But he said it was significant that a Jew was co-chairing the event. "It makes a statement that this is an event for Jews and Muslims and Christians and Hindus and Buddhists," he said.

Some prominent Jews don't see it that way.

"The prayer breakfast is judenrein — the German word for Jewish-free — it's not the neighborhood we're accustomed to visiting," said Rabbi Kurt Stone, author of the book The Congressional Minion: The Jews of Capitol Hill," a collection of biographies of Jewish members of Congress.

"It's more the home for fundamentalists and evangelical Christians," Stone said, adding he was uncomfortable with Coleman's references to Jesus in last year's speech.

Coleman made those references while discussing the weekly Senate prayer breakfast meetings that he also co-chairs. "We meet around the person and principles of Jesus," he said at the 2005 prayer breakfast.

In the interview, Coleman called those comments "an honest reflection of the fact that for many of my colleagues in that weekly prayer breakfast, there is a lot of focus on Christ. What I've gotten out of that is a respect for my colleagues' belief.

"On the other hand, when I have a chance to give a prayer, I give the Hebrew blessing. And I think my colleagues appreciate that."

Rabbi Levi Shemtov, director of the Washington office of American Friends of Lubavitch, said that if the breakfast was more ecumenical, more non-Christians would feel comfortable attending.

"On the other hand, I don't know of anyone who has been forced to attend this event," he said. "Freedom of religion means freedom of religion for everybody. So as long as I can express my faith freely, I can't really find a problem with other people doing the same."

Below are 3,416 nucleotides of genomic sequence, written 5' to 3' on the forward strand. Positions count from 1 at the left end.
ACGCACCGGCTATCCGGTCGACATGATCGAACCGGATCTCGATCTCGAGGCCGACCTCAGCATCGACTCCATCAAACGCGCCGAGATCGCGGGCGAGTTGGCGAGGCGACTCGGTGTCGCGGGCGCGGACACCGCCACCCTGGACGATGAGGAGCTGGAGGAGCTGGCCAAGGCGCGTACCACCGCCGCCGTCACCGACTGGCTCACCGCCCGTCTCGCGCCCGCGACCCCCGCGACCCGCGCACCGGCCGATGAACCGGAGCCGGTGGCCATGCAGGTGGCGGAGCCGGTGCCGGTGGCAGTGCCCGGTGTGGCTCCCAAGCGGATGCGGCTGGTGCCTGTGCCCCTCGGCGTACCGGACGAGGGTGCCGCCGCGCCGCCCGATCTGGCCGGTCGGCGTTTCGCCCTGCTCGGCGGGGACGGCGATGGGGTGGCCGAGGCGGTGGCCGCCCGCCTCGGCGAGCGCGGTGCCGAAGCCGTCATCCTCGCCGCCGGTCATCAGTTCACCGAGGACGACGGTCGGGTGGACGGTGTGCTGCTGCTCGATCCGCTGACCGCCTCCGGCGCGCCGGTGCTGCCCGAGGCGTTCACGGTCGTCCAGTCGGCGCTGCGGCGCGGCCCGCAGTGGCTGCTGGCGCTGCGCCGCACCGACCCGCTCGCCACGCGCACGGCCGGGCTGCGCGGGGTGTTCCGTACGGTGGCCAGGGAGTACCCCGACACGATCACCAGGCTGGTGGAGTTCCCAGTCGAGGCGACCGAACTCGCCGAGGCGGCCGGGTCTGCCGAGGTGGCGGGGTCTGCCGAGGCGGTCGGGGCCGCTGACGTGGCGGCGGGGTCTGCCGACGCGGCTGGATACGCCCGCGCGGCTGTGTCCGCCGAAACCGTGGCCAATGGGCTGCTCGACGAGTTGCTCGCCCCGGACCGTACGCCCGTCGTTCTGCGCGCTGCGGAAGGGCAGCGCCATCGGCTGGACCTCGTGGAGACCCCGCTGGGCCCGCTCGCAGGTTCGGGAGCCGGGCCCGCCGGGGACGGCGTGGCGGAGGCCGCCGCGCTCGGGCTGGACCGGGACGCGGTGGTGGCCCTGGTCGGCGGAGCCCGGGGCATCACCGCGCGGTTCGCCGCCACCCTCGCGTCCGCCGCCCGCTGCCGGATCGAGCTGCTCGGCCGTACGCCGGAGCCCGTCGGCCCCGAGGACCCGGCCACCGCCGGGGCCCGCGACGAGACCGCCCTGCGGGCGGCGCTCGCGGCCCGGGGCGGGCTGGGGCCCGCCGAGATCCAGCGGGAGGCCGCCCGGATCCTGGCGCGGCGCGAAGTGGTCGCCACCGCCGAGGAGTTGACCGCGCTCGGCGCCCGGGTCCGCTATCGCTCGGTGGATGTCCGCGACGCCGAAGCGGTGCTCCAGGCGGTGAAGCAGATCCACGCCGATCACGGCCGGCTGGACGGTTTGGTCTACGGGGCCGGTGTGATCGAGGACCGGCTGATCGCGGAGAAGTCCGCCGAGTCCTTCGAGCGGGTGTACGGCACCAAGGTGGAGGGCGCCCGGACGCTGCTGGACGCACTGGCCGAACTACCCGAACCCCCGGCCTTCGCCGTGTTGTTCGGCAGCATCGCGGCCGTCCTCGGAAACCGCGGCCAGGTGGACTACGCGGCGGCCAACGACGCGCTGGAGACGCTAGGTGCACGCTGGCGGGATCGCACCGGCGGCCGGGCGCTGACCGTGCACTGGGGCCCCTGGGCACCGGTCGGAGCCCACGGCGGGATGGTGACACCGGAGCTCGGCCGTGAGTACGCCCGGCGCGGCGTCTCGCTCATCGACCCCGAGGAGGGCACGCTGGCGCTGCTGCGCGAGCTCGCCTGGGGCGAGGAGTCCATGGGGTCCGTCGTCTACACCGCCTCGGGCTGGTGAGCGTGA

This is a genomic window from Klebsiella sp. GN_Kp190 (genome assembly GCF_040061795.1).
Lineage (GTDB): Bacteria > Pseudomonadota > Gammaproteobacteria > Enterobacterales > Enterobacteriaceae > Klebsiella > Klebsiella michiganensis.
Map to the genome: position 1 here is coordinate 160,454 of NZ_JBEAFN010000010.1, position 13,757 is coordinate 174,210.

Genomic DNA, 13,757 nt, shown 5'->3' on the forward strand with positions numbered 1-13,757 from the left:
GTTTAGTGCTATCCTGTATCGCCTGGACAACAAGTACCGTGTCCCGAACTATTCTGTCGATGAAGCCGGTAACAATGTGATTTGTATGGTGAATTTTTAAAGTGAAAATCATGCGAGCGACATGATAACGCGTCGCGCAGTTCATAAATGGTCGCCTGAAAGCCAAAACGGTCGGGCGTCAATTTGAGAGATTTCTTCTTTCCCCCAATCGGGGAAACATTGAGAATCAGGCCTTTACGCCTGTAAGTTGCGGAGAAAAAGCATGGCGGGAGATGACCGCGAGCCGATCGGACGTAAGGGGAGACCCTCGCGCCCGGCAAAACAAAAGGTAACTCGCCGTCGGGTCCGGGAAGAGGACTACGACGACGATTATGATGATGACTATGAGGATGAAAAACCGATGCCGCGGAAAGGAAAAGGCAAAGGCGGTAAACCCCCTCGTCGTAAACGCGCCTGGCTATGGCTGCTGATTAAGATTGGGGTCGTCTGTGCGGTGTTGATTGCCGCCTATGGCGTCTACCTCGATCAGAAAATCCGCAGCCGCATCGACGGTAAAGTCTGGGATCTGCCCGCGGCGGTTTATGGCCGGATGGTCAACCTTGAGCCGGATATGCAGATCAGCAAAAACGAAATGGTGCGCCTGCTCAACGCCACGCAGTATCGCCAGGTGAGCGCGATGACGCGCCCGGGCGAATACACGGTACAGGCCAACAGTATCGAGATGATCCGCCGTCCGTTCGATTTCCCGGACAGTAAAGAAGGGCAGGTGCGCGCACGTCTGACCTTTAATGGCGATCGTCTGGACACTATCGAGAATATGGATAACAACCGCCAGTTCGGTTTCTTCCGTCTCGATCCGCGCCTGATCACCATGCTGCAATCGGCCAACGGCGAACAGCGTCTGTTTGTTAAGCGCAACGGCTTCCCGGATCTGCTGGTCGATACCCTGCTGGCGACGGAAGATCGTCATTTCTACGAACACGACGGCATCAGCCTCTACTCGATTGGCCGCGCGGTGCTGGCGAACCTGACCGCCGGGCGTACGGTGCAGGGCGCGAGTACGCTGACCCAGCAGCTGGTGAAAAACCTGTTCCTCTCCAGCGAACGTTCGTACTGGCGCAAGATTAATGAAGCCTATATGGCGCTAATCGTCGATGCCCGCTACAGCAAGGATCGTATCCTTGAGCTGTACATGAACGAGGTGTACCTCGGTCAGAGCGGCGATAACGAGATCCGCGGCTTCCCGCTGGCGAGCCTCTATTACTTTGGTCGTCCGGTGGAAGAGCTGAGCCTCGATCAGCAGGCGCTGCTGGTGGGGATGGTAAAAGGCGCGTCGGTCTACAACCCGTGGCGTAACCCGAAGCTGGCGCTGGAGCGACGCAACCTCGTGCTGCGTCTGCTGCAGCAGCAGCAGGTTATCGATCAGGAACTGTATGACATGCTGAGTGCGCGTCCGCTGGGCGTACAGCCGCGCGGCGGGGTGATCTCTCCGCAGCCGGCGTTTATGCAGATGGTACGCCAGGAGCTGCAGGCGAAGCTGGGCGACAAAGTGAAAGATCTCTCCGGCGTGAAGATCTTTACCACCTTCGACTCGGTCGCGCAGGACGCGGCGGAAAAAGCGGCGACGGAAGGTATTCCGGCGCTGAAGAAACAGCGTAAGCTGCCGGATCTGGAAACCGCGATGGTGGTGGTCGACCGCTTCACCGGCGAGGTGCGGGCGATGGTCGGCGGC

Added Rabbi David Saperstein, director of the Religious Action Center of Reform Judaism: "To the extent that Senator Coleman's co-chairing signifies a more inclusive approach, I think that's a positive development. Whether it represents a shift in tone remains to be seen when the event occurs."


Copyright 2006 The Associated Press. All rights reserved. This material may not be published, broadcast, rewritten or redistributed.

Sunday, January 29, 2006

Heichal HaNegina - Alter Rebbe on "Nigun" - Hasidic Song

Again, I feel we would be remiss if we didn’t include some of Rebbe Schneur Zalman of Liadi’s words about Negina, his music “theory,” as well as some of his niggunim, on his yahrzeit – which is today. Since he was the first Rebbe of Chabad/Lubavitch Chassidim, he is affectionately known in their circles as der Alter Rebbe, or Admor HaZaken – which translates as the "The Elder Rebbe", meaning the first one in their dynasty.
from the chabad.org website:The founder of Chabad Chassidism, Rabbi Schneur Zalman of Liadi (1745-1812), passed away on the eve of the 24th of Tevet, at approximately 10:30 pm, shortly after reciting the Havdala prayer marking the end of the Shabbat. The Rebbe was in the village of Peyena, fleeing Napoleon's armies, which had swept through the Rebbe's hometown of Liadi three months earlier in their advance towards Moscow. He was in his 68th year at the time of his passing, and was succeeded by his son, Rabbi DovBer of Lubavitch.